Things are a bit wonky around here right now, so I thought I'd go with something light today, namely a look at some Topps CFL boxes and wrappers, just because they are cool and unusual. Plus, they can teach us a little about Canadian manufacturing and distribution information.
I turned to one of main men for OPC and Canadian information, Bobby Burrell (a Friend o'the Archive if there ever was one) as 1960 Football Tattoo indicia, not to mention that of Magic Funny Fortunes of the same era (likely 1961), was showing both US and Canadian information. Meanwhile the 1960 Baseball Tattoo packs have separate US and Canadian versions, the latter of which says "Made in Canada - Printed in Canada". So clearly something changed in 1960 between baseball and football season but as we will see below, there were two football seasons!
Take a look at this array of Topps CFL boxes:
From top left to bottom right these are: 1961, 1962, 1959. Topps would often repeat graphic elements over a few years for sports issues in Canada, whether it be wrappers, boxes or features lifted from other card sets.
When you turn the boxes over, you get to the deets:
1962 is on top, 1961 on the bottom left and 1959 on the right. As you can see, the 1959 box is blank on the bottom, while 1961 and 1962 have added both a Printed in Canada line and a full set of manufacturing indicia, showing O-Pee-Chee's licensing deal with Topps. I'm not sure if the 1960 box is like the one from 1959 but I would really like to see it. These are not easy to find by the way.
There's a lot more to this story as US Football sets were also sold up North; their CFL season precedes that of the NFL so Topps had two seasons to sell product. More on all of this some other time, I really just wanted to show these boxes today and that is going to take more effort than I can expend right now.
I've been impressed in composing Canadian-centric posts over they years, with how much effort Topps put into their marketing north of the lower 48. They pretty much got right into Canada after World War 2 ended and likely had a presence before the war as well (I can't find much on their pre-war Canadian operations). Canada had roughly ten to twelve percent of the population of the US in the post war era but Topps continually stuck with a trading card strategy centered around their Hockey issues and a host of non-sports sets before they really let loose with O-Pee-Chee in 1965 on Baseball. They had established a beachhead for Topps Gum and later Bazooka on the confectionery side even prior to this. My take is that as a percentage of population Canadians bought more cards than kids in the US.
With respect to the marketing of NFL issues in Canada, the only Topps NFL cards I can say were distributed in Canada prior to 1966 were the ones for 1962. My buddy and I collected ALL cards for several years up until 1965-66 and the 1962 ones were the only NFL cards of which we were aware. This was in London, Ontario which was where O-Pee-Chee was based. Therefore if NFL cards showed up anywhere in Canada, London would have been ground zero.
P.S.: If you really want comments, don't make people jump through hoops by requiring some kind of yahoo account.
I beleive Topps had a distributor in Western Canada as a number of early sets of all types have been found in Vancouver and environs. TV and radio range would have been a determining factor but you would think Lions games made it to London.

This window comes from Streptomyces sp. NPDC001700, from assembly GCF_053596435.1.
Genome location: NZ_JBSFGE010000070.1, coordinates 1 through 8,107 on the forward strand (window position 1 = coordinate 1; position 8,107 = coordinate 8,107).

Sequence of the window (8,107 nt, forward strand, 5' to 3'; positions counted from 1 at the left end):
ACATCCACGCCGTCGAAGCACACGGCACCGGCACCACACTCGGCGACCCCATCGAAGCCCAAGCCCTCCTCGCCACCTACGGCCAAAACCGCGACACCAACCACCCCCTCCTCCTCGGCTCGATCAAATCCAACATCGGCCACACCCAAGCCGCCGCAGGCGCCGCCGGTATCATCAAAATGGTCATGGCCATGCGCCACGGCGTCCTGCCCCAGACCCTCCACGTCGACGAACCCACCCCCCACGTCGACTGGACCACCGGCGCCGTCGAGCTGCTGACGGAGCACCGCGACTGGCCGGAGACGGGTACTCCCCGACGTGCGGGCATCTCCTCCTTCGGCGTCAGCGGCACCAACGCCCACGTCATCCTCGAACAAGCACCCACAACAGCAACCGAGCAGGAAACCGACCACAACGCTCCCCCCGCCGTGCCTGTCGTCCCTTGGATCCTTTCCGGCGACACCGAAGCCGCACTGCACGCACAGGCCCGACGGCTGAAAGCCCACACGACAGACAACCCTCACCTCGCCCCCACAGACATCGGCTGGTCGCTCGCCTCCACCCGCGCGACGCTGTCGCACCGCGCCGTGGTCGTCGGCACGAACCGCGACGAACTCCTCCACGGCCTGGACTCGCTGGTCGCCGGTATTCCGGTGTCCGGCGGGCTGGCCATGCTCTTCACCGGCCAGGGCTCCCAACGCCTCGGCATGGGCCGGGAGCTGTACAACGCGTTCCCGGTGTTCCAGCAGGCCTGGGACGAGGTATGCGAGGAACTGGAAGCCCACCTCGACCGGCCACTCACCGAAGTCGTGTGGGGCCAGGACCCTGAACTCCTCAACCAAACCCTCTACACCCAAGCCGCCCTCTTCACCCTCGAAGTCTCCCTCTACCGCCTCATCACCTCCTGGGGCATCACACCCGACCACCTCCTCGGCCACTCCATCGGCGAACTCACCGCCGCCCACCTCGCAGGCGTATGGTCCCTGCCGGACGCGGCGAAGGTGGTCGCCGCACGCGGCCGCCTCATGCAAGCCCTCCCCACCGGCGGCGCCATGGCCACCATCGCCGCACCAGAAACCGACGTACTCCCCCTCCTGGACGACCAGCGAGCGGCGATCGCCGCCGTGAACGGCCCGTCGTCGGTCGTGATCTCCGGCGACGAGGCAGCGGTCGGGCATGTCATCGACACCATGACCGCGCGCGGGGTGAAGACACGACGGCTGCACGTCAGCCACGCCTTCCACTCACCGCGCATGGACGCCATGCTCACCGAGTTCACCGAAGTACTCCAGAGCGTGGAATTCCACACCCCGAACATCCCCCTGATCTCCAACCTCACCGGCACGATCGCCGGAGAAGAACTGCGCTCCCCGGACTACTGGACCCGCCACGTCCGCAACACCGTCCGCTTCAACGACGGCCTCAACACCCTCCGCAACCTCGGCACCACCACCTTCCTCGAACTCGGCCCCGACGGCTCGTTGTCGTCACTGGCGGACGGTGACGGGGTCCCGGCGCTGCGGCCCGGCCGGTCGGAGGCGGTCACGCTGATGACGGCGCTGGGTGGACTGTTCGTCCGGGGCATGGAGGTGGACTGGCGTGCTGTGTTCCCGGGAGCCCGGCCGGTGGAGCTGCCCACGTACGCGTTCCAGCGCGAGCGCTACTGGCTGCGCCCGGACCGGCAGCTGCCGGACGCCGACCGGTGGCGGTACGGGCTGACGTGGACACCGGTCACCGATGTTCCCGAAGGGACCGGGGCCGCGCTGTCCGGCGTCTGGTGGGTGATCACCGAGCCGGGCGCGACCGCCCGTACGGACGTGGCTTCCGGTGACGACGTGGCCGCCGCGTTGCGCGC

I have no idea what the Yahoo account reference means. Comments are moderated to eliminate spam but this is a Google product and as far as I know, just uses reCAPTCHA.
Sorry about the Yahoo comment. I meant Google.
With respect to Detroit Lions telecasts and NFL telecasts in general pre-1966, I know that CFPL in London which was a CBC affiliate carried one NFL game on Sundays. I never watched though.
Cable TV had made wide inroads into London by the middle part of the decade. We had it by 1966. The cable TV package provided twelve channels - CFPL, CTV affiliate CKCO from Kitchener, independent CHCH from Hamilton, three stations from Detroit, three from Cleveland and three from Erie. The Erie stations came in the most clearly so they accordingly got the most viewership in London when it came to ABC, NBC and CBS network programming. (In fact, some London businesses advertised on the Erie stations which I'm sure befuddled residents in northern Pennsylvania!) Accordingly the whole gamut of NFL and AFL games were available in London to a cable TV subscriber.
But!!! This didn't mean that O-Pee-Chee thought there was sufficient demand for Topps NFL cards in London to distribute them. Like I say, I remember only the 1962 NFL cards being sold in corner stores when I was a kid. I turned fourteen in 1966 so my childhood card collecting years were over.
Moreover I don't remember pre-1966 NFL cards other than the 1962 set being as commonly found as CFL issues at the occasional Toronto card show through the 1980's. (Admittedly I wasn't looking for NFL cards though.) Since 1990 and the card collecting explosion and the internet, anything and everything is available across country borders of course.
Interesting with respect to Topps baseball card distribution in London and probably Canada overall. Pre-1962 high numbered cards from #265 to the end of the set were widely available. In the 1962-65 years though O-Pee-Chee didn't seem to bother offering anything other than the first three series of baseball cards up to #264. It was maddening! The high numbers of these sets are still much tougher to find in Canada in card shops or card shows.
Canada was the first Topps foreign market, followed closely by Israel I believe, but it sure sounds pretty haphazard, even into the 70's.
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